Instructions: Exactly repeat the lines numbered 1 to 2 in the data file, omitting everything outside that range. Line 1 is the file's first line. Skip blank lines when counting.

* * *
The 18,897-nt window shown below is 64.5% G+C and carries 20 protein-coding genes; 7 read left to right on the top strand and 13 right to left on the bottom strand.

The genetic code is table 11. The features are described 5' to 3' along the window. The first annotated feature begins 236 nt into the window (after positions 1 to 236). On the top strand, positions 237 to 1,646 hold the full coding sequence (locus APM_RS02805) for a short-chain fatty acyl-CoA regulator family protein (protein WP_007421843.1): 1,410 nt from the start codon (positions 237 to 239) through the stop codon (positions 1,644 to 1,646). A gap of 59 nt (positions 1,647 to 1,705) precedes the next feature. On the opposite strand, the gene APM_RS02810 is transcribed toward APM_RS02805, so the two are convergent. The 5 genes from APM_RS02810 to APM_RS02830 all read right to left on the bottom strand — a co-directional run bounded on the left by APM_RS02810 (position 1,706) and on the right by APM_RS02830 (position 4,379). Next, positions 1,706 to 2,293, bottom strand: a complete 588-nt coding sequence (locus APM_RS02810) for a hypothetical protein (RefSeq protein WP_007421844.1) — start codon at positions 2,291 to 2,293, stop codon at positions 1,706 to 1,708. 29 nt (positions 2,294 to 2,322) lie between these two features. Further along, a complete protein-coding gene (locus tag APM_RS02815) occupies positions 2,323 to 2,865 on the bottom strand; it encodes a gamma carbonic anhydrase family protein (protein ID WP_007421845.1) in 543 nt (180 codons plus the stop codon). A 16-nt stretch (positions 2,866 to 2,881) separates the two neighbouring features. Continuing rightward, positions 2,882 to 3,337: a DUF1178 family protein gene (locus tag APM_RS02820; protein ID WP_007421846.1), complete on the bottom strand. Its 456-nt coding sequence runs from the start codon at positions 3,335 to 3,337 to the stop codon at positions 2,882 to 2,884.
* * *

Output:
The 18,897-nt window shown below is 64.5% G+C and carries 20 protein-coding genes; 7 read left to right on the top strand and 13 right to left on the bottom strand.

The genetic code is table 11. The features are described 5' to 3' along the window. The first annotated feature begins 236 nt into the window (after positions 1 to 236). On the top strand, positions 237 to 1,646 hold the full coding sequence (locus APM_RS02805) for a short-chain fatty acyl-CoA regulator family protein (protein WP_007421843.1): 1,410 nt from the start codon (positions 237 to 239) through the stop codon (positions 1,644 to 1,646). A gap of 59 nt (positions 1,647 to 1,705) precedes the next feature. On the opposite strand, the gene APM_RS02810 is transcribed toward APM_RS02805, so the two are convergent. The 5 genes from APM_RS02810 to APM_RS02830 all read right to left on the bottom strand — a co-directional run bounded on the left by APM_RS02810 (position 1,706) and on the right by APM_RS02830 (position 4,379). Next, positions 1,706 to 2,293, bottom strand: a complete 588-nt coding sequence (locus APM_RS02810) for a hypothetical protein (RefSeq protein WP_007421844.1) — start codon at positions 2,291 to 2,293, stop codon at positions 1,706 to 1,708. 29 nt (positions 2,294 to 2,322) lie between these two features. Further along, a complete protein-coding gene (locus tag APM_RS02815) occupies positions 2,323 to 2,865 on the bottom strand; it encodes a gamma carbonic anhydrase family protein (protein ID WP_007421845.1) in 543 nt (180 codons plus the stop codon). A 16-nt stretch (positions 2,866 to 2,881) separates the two neighbouring features. Continuing rightward, positions 2,882 to 3,337: a DUF1178 family protein gene (locus tag APM_RS02820; protein ID WP_007421846.1), complete on the bottom strand. Its 456-nt coding sequence runs from the start codon at positions 3,335 to 3,337 to the stop codon at positions 2,882 to 2,884.